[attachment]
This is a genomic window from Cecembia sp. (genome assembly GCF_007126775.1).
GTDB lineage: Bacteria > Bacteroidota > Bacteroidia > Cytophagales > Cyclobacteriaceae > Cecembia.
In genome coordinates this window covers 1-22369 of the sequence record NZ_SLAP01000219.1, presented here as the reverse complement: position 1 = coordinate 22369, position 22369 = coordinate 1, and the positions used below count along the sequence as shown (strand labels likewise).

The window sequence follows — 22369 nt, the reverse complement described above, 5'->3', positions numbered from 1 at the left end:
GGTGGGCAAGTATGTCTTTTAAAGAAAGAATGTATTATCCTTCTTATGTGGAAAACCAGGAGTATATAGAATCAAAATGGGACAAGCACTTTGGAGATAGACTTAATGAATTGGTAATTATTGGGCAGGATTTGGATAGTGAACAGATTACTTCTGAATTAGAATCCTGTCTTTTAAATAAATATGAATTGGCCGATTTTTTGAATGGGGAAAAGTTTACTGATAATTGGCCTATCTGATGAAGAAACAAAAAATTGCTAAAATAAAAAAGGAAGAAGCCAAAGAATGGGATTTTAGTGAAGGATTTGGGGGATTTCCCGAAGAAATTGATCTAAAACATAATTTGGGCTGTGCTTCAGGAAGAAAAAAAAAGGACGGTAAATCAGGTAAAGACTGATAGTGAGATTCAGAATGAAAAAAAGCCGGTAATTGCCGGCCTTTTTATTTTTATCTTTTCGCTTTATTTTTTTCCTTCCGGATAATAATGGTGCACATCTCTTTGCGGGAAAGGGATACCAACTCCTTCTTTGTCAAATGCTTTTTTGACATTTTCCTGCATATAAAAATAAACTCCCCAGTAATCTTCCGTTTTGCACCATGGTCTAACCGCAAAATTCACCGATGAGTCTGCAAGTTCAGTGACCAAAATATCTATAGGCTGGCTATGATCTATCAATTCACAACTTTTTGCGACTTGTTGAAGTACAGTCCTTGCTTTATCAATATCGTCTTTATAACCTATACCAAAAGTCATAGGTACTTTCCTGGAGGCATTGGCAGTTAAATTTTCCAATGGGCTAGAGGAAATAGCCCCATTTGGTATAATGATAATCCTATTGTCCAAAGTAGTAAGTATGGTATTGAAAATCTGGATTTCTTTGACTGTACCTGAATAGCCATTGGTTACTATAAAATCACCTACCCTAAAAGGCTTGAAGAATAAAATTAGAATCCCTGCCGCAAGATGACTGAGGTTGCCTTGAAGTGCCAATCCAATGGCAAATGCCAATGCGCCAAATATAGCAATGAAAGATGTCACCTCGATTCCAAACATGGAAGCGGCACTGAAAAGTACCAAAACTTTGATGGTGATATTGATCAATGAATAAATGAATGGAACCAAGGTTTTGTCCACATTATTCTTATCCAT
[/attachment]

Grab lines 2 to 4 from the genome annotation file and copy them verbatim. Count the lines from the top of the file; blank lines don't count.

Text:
GTDB lineage: Bacteria > Bacteroidota > Bacteroidia > Cytophagales > Cyclobacteriaceae > Cecembia.
In genome coordinates this window covers 1-22369 of the sequence record NZ_SLAP01000219.1, presented here as the reverse complement: position 1 = coordinate 22369, position 22369 = coordinate 1, and the positions used below count along the sequence as shown (strand labels likewise).

The window sequence follows — 22369 nt, the reverse complement described above, 5'->3', positions numbered from 1 at the left end: